San Miguel de Allende
San Miguel de Allende is located in the far eastern part of the state of Guanajuato in central Mexico. It is 274 km from Mexico City and 97 km from the state capital of Guanajuato. Historically, the town is important as being the birthplace of Ignacio Allende, whose surname was added to the town’s name in 1826, as well as the first municipality declared independent of Spanish rule by the nascent insurgent army during the Mexican War of Independence.
The city has been known by various names since the Spanish founded the settlement. It was called Izcuinapan by the indigenous peoples. The Spanish originally called it San Miguel el Grande and sometimes San Miguel de los Chichimecas. "San Miguel refers to the founder of the city Fray Juan de San Miguel. The name of the town was changed in 1826 to San Miguel de Allende in order to honor Ignacio Allende, who was born here.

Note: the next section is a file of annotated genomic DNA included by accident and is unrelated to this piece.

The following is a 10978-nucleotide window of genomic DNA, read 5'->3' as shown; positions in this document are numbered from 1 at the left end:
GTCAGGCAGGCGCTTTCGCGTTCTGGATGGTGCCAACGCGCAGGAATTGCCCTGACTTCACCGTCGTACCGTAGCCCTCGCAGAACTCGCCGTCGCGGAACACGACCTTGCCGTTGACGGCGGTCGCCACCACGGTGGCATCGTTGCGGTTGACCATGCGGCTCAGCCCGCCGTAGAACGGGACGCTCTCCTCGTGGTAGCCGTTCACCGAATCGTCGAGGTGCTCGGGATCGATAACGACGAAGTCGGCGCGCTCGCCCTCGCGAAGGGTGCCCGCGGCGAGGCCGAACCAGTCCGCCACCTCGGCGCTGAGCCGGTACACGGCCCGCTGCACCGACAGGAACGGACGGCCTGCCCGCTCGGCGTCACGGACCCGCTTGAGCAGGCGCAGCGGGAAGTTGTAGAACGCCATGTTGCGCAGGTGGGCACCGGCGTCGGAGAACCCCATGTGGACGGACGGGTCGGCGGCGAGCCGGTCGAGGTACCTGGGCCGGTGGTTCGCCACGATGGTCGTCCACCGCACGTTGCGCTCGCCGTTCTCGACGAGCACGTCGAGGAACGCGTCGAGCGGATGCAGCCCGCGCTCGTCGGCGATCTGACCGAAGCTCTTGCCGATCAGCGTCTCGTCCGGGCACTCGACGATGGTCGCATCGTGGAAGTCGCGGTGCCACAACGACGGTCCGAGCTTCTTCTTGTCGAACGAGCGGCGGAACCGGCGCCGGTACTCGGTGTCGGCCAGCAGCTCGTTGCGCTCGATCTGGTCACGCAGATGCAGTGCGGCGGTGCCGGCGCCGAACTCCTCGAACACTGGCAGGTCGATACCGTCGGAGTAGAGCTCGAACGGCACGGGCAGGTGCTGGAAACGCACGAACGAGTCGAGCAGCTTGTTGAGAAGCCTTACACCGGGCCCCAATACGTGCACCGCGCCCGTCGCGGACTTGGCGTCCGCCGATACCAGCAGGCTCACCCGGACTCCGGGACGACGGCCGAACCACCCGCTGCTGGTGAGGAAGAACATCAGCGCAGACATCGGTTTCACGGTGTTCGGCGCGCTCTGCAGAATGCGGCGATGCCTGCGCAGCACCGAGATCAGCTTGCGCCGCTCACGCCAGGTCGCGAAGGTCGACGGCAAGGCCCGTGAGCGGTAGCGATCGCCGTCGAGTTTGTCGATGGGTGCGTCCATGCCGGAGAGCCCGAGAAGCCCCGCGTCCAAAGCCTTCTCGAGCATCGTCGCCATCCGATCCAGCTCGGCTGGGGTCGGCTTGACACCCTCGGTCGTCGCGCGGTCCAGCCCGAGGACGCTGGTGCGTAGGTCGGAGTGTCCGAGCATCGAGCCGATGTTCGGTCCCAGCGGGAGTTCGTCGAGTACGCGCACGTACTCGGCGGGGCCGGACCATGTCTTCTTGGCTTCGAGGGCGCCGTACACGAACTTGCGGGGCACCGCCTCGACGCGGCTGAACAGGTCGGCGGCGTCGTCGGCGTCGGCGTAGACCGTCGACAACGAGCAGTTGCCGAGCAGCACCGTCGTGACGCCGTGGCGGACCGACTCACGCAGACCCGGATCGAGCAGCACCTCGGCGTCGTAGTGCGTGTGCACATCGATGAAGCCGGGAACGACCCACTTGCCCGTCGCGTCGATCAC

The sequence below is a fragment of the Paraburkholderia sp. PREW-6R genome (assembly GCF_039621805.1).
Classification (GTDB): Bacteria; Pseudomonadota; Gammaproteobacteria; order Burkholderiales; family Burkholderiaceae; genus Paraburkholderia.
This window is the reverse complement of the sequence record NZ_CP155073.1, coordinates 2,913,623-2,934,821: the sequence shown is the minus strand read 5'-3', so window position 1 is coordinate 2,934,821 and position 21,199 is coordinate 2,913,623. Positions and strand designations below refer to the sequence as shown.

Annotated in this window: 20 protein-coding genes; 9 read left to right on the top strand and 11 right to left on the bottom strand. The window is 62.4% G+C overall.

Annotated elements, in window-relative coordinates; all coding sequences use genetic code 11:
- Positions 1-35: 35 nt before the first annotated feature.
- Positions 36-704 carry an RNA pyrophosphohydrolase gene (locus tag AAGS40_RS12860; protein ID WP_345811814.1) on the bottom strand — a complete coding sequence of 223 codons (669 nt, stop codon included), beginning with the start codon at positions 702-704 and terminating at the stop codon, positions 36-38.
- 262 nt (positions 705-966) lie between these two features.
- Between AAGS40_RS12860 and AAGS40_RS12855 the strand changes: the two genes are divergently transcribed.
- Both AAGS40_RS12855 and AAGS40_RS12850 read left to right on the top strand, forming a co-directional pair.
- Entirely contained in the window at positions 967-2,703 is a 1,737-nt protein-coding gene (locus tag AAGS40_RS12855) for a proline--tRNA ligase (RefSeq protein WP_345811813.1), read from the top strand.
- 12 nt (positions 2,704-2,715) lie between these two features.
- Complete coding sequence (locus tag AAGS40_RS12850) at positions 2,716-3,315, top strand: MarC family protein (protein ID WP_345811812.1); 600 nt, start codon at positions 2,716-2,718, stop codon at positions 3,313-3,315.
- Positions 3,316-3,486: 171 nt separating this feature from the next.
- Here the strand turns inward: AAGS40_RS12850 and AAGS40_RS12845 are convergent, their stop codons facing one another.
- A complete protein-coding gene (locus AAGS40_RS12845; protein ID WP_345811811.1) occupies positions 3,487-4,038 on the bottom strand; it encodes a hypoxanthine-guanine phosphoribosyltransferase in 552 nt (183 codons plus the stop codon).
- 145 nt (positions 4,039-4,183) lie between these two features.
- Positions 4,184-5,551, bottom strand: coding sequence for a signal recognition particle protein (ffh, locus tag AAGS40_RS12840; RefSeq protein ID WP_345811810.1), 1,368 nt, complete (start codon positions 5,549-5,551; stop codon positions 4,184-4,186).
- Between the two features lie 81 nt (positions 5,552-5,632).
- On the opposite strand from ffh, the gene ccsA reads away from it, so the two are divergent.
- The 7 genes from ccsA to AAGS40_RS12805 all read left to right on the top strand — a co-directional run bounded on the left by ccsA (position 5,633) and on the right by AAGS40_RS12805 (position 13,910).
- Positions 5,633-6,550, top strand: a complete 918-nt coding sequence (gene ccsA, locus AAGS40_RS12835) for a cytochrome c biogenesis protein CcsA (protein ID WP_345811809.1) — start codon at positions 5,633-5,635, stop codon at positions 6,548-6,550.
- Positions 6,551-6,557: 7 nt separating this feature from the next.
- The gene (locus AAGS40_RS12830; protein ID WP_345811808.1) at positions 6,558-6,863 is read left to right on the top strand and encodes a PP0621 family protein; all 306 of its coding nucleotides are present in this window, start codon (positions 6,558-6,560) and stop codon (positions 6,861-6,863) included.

By the mid 16th century, silver had been discovered in Zacatecas and a major road between this area and Mexico City passed through San Miguel. Indigenous attacks on caravans continued and San Miguel became an important military and commercial site. To quell these attacks as well as rebellions against Spanish rule, the viceroy in Mexico City granted lands and cattle to a number of Spaniards to have them settle the area. He also gave indigenous groups limited self rule and excused them from taxation. The location of the town would make the town a melting pot as Spanish, indigenous peoples and later Criollos would exchange cultural influences.